efe-epaWashington

US Special Representative for Venezuela Elliott Abrams told EFE on Wednesday that top officials with the Venezuelan government who allegedly were negotiating with the opposition for President Nicolas Maduro to step down have "turned off their cellphones."

"I've run across the fact that many of them have turned off their cellphones," Abrams said in an interview with EFE.

The US government on Tuesday said that three key officials with the Maduro government - Defense Minister Vladimir Padrino, Supreme Court of Justice president Maikel Moreno and Presidential Honor Guard commander Ivan Rafael Hernandez Dala - were negotiating with the opposition to break with Maduro and back Juan Guaido, who has been recognized as the country's interim president by 54 nations.

When asked if Padrino, Moreno and Hernandez Dala are the ones who have turned off their cellphones, Abrams said only that "I'm referring to many people at top levels of the Venezuelan government."

Abrams said that these three officials were participating in negotiations with the opposition - to which he said the US was not a party - and had been discussing a political transition with "guarantees to respect the dignity of people such as Maduro so that he could step down with honor."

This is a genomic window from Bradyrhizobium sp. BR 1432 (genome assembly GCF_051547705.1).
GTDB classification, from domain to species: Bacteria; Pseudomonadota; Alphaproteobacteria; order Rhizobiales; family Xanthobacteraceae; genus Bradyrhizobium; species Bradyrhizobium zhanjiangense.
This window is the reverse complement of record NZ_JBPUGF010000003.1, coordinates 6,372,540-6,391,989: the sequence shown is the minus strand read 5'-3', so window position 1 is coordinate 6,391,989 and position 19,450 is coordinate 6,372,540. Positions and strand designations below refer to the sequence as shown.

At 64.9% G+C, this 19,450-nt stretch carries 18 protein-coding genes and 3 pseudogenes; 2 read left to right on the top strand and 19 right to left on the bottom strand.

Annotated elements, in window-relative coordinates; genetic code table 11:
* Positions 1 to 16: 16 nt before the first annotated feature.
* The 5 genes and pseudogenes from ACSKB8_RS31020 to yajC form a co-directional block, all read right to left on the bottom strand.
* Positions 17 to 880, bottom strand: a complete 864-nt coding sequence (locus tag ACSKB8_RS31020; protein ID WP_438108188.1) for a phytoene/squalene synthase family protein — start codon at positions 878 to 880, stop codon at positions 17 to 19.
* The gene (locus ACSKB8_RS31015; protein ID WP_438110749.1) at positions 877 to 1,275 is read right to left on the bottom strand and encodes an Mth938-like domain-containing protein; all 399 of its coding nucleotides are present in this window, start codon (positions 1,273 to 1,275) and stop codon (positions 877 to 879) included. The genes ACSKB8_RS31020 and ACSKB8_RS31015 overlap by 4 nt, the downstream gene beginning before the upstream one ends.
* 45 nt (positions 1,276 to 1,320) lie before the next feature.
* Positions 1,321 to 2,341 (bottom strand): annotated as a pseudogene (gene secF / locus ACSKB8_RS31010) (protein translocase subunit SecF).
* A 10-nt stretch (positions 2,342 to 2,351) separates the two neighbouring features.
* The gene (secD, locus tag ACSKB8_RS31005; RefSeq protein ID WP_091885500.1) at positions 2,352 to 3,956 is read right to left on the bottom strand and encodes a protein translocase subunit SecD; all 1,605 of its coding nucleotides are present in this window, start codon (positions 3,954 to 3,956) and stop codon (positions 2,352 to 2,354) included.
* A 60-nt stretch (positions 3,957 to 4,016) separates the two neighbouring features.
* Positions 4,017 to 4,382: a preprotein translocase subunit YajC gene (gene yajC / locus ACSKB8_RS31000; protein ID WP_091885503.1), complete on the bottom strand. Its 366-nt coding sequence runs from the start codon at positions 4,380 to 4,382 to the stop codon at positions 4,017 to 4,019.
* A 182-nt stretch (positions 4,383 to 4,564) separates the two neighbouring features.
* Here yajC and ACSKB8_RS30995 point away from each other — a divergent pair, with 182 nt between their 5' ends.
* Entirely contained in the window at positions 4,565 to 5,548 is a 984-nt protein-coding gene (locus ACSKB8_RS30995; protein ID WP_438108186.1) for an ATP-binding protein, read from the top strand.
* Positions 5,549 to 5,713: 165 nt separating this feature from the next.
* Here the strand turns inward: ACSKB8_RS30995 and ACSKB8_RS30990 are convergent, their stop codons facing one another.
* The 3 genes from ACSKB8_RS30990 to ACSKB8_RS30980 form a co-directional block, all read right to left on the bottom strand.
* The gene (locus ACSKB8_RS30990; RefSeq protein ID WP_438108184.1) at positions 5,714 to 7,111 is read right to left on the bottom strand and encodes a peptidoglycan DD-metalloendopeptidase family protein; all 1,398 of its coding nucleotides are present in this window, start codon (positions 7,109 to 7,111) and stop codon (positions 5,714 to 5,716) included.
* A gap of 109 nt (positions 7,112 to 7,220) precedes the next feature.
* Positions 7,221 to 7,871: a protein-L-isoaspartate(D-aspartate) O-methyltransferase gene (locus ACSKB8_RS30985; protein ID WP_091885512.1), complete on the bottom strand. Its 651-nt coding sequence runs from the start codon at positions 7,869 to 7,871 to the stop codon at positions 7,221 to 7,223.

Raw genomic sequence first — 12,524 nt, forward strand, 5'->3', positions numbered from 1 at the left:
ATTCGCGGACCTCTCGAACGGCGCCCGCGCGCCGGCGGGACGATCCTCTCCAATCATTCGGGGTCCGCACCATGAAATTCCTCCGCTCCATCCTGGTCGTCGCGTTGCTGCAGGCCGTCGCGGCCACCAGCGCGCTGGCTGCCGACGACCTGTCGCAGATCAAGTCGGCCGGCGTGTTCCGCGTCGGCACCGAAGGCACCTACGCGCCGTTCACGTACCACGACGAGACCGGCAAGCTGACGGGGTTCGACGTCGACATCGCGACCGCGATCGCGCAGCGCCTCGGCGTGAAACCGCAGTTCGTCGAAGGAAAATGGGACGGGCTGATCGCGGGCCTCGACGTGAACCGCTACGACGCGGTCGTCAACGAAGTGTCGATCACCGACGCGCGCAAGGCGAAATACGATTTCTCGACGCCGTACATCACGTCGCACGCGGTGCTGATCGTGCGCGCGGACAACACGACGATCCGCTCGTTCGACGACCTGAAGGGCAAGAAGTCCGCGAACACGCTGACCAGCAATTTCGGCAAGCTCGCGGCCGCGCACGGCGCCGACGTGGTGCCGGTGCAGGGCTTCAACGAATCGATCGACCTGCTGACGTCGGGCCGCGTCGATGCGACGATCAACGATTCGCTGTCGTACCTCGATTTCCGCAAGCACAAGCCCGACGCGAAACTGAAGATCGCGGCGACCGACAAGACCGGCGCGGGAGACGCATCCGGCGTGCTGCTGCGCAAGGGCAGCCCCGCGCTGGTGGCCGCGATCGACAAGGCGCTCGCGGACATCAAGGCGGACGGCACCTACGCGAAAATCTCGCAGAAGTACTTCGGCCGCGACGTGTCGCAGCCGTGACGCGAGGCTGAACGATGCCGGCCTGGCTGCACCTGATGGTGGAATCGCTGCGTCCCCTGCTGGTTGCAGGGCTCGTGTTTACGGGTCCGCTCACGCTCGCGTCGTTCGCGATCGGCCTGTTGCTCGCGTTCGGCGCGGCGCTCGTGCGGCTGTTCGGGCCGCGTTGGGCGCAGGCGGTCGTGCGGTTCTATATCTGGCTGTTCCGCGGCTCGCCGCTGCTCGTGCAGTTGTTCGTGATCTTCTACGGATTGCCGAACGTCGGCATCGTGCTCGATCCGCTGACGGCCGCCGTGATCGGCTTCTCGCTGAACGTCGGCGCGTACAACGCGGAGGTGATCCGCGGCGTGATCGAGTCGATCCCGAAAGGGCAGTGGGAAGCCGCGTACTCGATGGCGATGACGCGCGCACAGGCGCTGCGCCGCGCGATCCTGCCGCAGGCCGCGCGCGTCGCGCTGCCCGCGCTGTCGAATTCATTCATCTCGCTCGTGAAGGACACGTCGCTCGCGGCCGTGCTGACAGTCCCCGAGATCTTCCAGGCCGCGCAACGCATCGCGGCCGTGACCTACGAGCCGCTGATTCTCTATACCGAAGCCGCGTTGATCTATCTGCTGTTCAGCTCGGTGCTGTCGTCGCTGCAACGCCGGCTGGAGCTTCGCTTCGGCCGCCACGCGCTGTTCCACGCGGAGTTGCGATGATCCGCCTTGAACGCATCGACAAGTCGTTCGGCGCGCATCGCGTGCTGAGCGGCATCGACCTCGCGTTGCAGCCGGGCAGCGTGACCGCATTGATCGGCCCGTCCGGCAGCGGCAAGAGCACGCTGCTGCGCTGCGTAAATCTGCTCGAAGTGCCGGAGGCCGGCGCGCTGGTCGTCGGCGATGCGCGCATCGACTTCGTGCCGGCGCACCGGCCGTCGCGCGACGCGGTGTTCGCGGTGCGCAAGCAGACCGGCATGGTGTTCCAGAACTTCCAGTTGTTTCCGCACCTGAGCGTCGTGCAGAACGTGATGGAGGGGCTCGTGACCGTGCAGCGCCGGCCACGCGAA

"They talked and talked and talked and when the time for action came, they were not willing to take it," Abrams said, referring to Padrino, Moreno and Hernandez Dala.

"Why? What was the role of the Russians, what was the role of the Cubans? Right now, we're trying to get answers to those questions, but we know that there have been a couple of arrests of leaders in the intelligence service and the military," Abrams said.

The Venezuelan government has not confirmed the arrest of any top military or intelligence official as a result of the uprising headed on Tuesday by Guaido that resulted in massive demonstrations in which one person died and about 80 were injured, including eight members of the security forces loyal to Maduro.

"What I think is that starting now Maduro must know that he doesn't have the support of those who have promised it to him and even those on his side. Now, each of them knows that he needs to go," Abrams emphasized.

Maduro accused the US of supporting the "coup d'etat" headed by Guaido and on Wednesday called his followers into the streets to celebrate May Day or Workers Day.

The US was the first country to recognize Guaido as Venezuela's president after on Jan. 23 he proclaimed himself the country's interim leader invoking the Constitution, saying that as president of the opposition-controlled National Assembly he could declare himself to be the interim head of state in the face of what he called Maduro's "usurpation" of power.